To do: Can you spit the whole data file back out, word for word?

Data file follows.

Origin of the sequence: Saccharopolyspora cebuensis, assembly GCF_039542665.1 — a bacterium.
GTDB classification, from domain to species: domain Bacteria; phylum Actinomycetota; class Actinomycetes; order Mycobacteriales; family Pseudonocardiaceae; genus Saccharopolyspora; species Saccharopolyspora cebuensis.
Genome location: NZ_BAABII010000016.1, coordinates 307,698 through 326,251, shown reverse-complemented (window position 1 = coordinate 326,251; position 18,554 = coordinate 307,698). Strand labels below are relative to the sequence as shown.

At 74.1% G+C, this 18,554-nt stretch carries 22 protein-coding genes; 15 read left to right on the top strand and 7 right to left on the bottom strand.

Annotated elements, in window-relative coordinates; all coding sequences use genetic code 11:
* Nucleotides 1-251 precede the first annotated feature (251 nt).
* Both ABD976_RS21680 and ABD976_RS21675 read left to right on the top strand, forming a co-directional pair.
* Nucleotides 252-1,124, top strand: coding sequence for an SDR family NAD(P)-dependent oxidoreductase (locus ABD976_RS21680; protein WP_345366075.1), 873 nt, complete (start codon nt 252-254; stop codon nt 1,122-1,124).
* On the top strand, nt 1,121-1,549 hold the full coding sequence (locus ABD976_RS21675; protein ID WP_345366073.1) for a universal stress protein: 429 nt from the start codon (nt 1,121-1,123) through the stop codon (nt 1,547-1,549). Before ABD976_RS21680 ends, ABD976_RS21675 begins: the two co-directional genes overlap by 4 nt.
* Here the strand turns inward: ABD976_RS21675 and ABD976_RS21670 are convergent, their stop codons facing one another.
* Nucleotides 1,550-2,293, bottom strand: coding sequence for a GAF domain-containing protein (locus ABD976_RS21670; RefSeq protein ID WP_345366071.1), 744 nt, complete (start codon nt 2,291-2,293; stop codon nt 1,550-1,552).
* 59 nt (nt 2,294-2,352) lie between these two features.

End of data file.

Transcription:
Origin of the sequence: Saccharopolyspora cebuensis, assembly GCF_039542665.1 — a bacterium.
GTDB classification, from domain to species: domain Bacteria; phylum Actinomycetota; class Actinomycetes; order Mycobacteriales; family Pseudonocardiaceae; genus Saccharopolyspora; species Saccharopolyspora cebuensis.
Genome location: NZ_BAABII010000016.1, coordinates 307,698 through 326,251, shown reverse-complemented (window position 1 = coordinate 326,251; position 18,554 = coordinate 307,698). Strand labels below are relative to the sequence as shown.

At 74.1% G+C, this 18,554-nt stretch carries 22 protein-coding genes; 15 read left to right on the top strand and 7 right to left on the bottom strand.

Annotated elements, in window-relative coordinates; all coding sequences use genetic code 11:
* Nucleotides 1-251 precede the first annotated feature (251 nt).
* Both ABD976_RS21680 and ABD976_RS21675 read left to right on the top strand, forming a co-directional pair.
* Nucleotides 252-1,124, top strand: coding sequence for an SDR family NAD(P)-dependent oxidoreductase (locus ABD976_RS21680; protein WP_345366075.1), 873 nt, complete (start codon nt 252-254; stop codon nt 1,122-1,124).
* On the top strand, nt 1,121-1,549 hold the full coding sequence (locus ABD976_RS21675; protein ID WP_345366073.1) for a universal stress protein: 429 nt from the start codon (nt 1,121-1,123) through the stop codon (nt 1,547-1,549). Before ABD976_RS21680 ends, ABD976_RS21675 begins: the two co-directional genes overlap by 4 nt.
* Here the strand turns inward: ABD976_RS21675 and ABD976_RS21670 are convergent, their stop codons facing one another.
* Nucleotides 1,550-2,293, bottom strand: coding sequence for a GAF domain-containing protein (locus ABD976_RS21670; RefSeq protein ID WP_345366071.1), 744 nt, complete (start codon nt 2,291-2,293; stop codon nt 1,550-1,552).
* 59 nt (nt 2,294-2,352) lie between these two features.